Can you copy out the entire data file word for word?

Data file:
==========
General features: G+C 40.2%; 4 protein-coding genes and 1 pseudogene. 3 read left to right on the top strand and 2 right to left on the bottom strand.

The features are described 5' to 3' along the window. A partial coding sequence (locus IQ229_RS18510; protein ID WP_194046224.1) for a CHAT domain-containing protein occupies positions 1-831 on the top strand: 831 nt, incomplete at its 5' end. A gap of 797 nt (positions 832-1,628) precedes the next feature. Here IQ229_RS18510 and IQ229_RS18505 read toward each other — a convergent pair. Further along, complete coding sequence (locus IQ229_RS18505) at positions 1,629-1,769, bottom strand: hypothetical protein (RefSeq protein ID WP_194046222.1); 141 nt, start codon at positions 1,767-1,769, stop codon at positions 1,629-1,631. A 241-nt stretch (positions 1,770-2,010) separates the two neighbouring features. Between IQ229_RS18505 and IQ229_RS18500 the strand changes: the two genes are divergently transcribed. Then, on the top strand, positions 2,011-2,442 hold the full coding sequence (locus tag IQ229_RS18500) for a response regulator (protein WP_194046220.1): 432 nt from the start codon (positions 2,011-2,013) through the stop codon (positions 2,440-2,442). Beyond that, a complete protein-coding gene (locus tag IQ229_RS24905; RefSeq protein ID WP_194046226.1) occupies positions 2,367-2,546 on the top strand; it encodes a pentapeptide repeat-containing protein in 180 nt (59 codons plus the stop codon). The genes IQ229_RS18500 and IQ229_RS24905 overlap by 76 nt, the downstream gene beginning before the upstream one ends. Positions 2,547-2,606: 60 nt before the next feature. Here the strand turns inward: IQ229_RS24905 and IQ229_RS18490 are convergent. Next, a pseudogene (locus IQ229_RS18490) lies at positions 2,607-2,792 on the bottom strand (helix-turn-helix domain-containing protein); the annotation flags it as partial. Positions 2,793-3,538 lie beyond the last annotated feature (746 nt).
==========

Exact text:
General features: G+C 40.2%; 4 protein-coding genes and 1 pseudogene. 3 read left to right on the top strand and 2 right to left on the bottom strand.

The features are described 5' to 3' along the window. A partial coding sequence (locus IQ229_RS18510; protein ID WP_194046224.1) for a CHAT domain-containing protein occupies positions 1-831 on the top strand: 831 nt, incomplete at its 5' end. A gap of 797 nt (positions 832-1,628) precedes the next feature. Here IQ229_RS18510 and IQ229_RS18505 read toward each other — a convergent pair. Further along, complete coding sequence (locus IQ229_RS18505) at positions 1,629-1,769, bottom strand: hypothetical protein (RefSeq protein ID WP_194046222.1); 141 nt, start codon at positions 1,767-1,769, stop codon at positions 1,629-1,631. A 241-nt stretch (positions 1,770-2,010) separates the two neighbouring features. Between IQ229_RS18505 and IQ229_RS18500 the strand changes: the two genes are divergently transcribed. Then, on the top strand, positions 2,011-2,442 hold the full coding sequence (locus tag IQ229_RS18500) for a response regulator (protein WP_194046220.1): 432 nt from the start codon (positions 2,011-2,013) through the stop codon (positions 2,440-2,442). Beyond that, a complete protein-coding gene (locus tag IQ229_RS24905; RefSeq protein ID WP_194046226.1) occupies positions 2,367-2,546 on the top strand; it encodes a pentapeptide repeat-containing protein in 180 nt (59 codons plus the stop codon). The genes IQ229_RS18500 and IQ229_RS24905 overlap by 76 nt, the downstream gene beginning before the upstream one ends. Positions 2,547-2,606: 60 nt before the next feature. Here the strand turns inward: IQ229_RS24905 and IQ229_RS18490 are convergent. Next, a pseudogene (locus IQ229_RS18490) lies at positions 2,607-2,792 on the bottom strand (helix-turn-helix domain-containing protein); the annotation flags it as partial. Positions 2,793-3,538 lie beyond the last annotated feature (746 nt).